Ancient Jewish wisdom tells us that, after 120 years, when each of us arrives for a Heavenly life review,  the first question God will ask us is if we were honest in our business dealings. Keeping that in mind should guide each business owner or salesperson on the right path.  Finding a mentor who understands both business and morality can also be helpful. 

Like hundreds of thousands of other readers who have found our book,  Business Secrets from the Bible to be both enlightening and practical, you also might find value in its potential to transform your business life.  In a further attempt to gain your interest, we point out that it boasts a very attractive cover design and, what is more, it is on sale this week. 

Rabbi Daniel and Susan Lapin


6 thoughts on “Immoral Advertising Tactics?”

  1. If lying/hiding a known ‘defect’ is over the line, why isn’t makeup the same? You count makeup as an investment by the female but it is also deception.

    1. A deception is trickery perpetrated without the injured party being aware. Wearing makeup is hardly done in secret nor is it misleading or being dishonest. If you are unaware or cannot comprehend that I am wearing makeup or a slimming black dress or vertical stripes to appear taller., then you are “ripe for the pickin’. ” Are you a “victim” because someone is wearing makeup?

    2. Is polishing an apple to make it more appealing “hiding a known defect”? If a man or a woman, for example, has a medical diagnosis and doesn’t share it before marriage (not on the first date, but as things move along) then they married under false pretenses. But, looking your best is important for both sides and make-up is a standard part of women’s dress.

  2. Dear Rabbi Daniel and Susan Lapin,
    I couldn’t agree more with you regarding the minimum wage laws. When I was a kid I could shovel snow (for $1 or $2) in the winter and cut grass in the summer and when I was twelve I caddied at the local country club. In 1960 and 1961 I could earn as much as six dollars (counting tips) carrying doubles (two bags) and I thought that was great! ( 4-5 hours) Later when I turned sixteen, I got a job at the local Howard Johnson restaurant as a bus boy ($0.85/Hr. plus 10 % of the waitresses tips). My sisters baby sat until they were old enough (16) to work at the same restaurant as waitresses. Back to caddying, the smaller or younger kids could only carry one bag and thus earned half as much but were glad to have the opportunity. My older sister and I put ourselves through college with the earnings from our part-time and summer jobs. Later, the minimum wage laws pretty much forced country clubs to invest in golf carts instead of hiring caddies. That’s a shame because for many of the kids who caddied the relationships that they formed with their patrons and the mentoring that the kids got from them was a better relationship than they could get at home (often a home with a single parent). As a result of these early experiences, after college I never had a job. I was always self employed. I’m sure that with the hours that I put in I often didn’t earn the minimum wage but who cares? If I wanted to work sixteen hours a day there was no one from the government telling me that I could not do so! Being self-employed I could work as many hours as I wanted!! In my opinion, that’s one of the reasons that many first or second generation immigrants do so well in America.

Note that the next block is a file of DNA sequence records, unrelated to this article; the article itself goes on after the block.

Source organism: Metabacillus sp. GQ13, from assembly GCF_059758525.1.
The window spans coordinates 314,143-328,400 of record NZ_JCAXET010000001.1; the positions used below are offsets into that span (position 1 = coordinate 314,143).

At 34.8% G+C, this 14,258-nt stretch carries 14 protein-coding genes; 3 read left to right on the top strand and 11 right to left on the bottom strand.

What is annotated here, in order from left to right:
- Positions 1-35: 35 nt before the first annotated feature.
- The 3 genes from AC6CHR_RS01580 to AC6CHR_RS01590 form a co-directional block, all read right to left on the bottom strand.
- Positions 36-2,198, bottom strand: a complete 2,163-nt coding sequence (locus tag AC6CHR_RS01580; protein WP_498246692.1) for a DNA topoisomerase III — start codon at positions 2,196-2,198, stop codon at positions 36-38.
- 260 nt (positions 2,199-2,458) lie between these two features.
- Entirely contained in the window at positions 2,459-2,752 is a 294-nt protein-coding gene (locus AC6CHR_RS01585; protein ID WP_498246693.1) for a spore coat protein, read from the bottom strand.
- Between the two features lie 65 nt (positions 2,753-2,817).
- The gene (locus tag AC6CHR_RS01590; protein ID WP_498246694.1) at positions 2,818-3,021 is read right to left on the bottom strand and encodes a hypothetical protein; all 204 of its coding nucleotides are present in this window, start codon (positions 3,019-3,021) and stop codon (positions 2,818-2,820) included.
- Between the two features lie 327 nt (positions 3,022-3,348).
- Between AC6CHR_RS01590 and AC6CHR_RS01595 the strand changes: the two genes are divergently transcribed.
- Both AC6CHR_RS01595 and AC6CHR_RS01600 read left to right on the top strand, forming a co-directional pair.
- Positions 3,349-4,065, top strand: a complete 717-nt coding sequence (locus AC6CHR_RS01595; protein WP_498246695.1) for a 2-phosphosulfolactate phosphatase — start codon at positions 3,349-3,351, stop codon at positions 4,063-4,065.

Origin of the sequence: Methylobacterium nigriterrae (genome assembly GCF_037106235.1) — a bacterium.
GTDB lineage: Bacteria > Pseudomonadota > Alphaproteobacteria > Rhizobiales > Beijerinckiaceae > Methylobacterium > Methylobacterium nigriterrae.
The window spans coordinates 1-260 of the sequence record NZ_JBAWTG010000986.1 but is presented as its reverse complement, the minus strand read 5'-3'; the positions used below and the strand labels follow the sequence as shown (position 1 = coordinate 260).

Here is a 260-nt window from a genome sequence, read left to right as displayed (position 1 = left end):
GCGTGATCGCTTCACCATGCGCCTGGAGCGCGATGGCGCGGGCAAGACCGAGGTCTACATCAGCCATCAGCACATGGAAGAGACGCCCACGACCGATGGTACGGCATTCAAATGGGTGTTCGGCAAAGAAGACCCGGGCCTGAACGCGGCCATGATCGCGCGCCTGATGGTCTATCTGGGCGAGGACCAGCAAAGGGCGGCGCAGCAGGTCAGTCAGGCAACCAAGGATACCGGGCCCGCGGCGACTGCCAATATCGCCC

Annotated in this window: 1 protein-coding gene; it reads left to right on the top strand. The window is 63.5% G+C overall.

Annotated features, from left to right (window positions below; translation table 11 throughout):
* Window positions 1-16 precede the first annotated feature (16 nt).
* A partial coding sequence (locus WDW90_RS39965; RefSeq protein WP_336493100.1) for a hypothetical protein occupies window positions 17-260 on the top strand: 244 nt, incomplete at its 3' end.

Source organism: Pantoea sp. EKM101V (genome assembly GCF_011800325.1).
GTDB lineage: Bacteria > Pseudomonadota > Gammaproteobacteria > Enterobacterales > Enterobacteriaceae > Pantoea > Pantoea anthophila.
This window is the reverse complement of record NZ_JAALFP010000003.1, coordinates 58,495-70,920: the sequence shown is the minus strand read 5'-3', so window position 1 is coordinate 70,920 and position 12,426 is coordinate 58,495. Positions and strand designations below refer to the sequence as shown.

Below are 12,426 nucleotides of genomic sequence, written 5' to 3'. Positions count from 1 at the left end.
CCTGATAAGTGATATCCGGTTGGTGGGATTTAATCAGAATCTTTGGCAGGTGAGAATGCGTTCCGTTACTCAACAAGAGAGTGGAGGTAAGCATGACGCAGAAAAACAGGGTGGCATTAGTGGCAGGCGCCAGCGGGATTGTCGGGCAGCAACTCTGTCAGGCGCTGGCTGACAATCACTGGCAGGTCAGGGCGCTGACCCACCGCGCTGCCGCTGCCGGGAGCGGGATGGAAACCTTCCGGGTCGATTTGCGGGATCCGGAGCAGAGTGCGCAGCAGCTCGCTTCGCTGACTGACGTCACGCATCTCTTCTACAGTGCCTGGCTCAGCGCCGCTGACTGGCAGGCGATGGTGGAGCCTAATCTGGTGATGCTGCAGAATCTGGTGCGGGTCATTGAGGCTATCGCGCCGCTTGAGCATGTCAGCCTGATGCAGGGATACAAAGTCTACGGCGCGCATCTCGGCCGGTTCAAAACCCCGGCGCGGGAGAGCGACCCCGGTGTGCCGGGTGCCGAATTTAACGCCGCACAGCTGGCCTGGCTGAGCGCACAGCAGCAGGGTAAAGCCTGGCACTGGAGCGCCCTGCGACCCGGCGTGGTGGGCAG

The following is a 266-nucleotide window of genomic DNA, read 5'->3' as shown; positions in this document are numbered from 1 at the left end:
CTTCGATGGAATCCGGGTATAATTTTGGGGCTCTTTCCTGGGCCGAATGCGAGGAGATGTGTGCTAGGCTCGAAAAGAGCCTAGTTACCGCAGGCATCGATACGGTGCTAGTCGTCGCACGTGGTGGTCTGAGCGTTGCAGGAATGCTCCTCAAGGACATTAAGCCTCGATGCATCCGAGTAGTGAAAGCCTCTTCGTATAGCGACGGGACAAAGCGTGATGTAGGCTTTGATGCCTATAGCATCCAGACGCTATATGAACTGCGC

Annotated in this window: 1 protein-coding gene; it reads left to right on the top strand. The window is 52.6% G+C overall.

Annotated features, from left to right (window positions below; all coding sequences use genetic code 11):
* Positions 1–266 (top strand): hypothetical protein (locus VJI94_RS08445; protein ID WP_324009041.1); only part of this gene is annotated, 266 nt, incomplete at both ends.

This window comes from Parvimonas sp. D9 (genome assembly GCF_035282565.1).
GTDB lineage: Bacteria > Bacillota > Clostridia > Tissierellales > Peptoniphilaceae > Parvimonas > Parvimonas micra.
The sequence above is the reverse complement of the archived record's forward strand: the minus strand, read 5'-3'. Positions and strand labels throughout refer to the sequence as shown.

1. Rabbi Daniel Lapin

      Exactly Rich–
      Interestingly enough, I recently noted that we had a long tradition of developing self-sufficiency in American youngsters whereas Europe tended to coddle theirs. The results spoke for themselves.

    2. Your experience sounds like that of my father. He was 13, one of 8 kids, and helped sustain the household during the Depression. He caddied during the day, and then in the evening went swimming in the water traps on the course. He retrieved lost golf balls from the water traps, which he then sold back to those golfers who lost them for some extra pocket money. The relationships he developed with what really was the upper crust in his hometown were invaluable later on, as he was able to leverage them after he served in WWII into things like bank loans, job leads and recommendations, etc. Those people who “protect” their offspring from the “hardship” of work really rob them of experiences that can be priceless.